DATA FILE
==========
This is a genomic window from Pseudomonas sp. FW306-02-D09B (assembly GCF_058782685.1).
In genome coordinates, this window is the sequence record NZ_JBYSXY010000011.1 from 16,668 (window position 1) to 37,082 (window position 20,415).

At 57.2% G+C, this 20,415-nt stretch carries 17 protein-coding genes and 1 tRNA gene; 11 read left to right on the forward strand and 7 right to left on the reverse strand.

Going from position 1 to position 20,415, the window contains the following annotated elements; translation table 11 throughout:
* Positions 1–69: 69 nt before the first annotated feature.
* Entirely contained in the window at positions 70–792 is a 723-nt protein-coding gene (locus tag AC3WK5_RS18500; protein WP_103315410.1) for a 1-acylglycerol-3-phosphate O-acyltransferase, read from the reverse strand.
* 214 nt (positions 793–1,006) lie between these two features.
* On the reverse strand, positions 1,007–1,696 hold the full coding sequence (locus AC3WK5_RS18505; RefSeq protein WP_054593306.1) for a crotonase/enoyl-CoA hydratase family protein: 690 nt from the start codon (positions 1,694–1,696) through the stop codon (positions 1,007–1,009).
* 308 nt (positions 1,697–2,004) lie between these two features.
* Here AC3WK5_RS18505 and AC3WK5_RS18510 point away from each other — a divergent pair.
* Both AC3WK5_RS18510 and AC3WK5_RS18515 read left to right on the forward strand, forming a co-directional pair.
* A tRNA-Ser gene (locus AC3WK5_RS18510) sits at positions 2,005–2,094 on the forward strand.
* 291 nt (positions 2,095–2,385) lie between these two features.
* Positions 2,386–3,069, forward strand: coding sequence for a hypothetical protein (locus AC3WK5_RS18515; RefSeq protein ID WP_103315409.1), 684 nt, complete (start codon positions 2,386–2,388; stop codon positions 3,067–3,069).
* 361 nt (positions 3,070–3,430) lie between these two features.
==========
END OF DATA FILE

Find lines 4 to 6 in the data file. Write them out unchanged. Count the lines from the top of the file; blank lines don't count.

Going from position 1 to position 20,415, the window contains the following annotated elements; translation table 11 throughout:
* Positions 1–69: 69 nt before the first annotated feature.
* Entirely contained in the window at positions 70–792 is a 723-nt protein-coding gene (locus tag AC3WK5_RS18500; protein WP_103315410.1) for a 1-acylglycerol-3-phosphate O-acyltransferase, read from the reverse strand.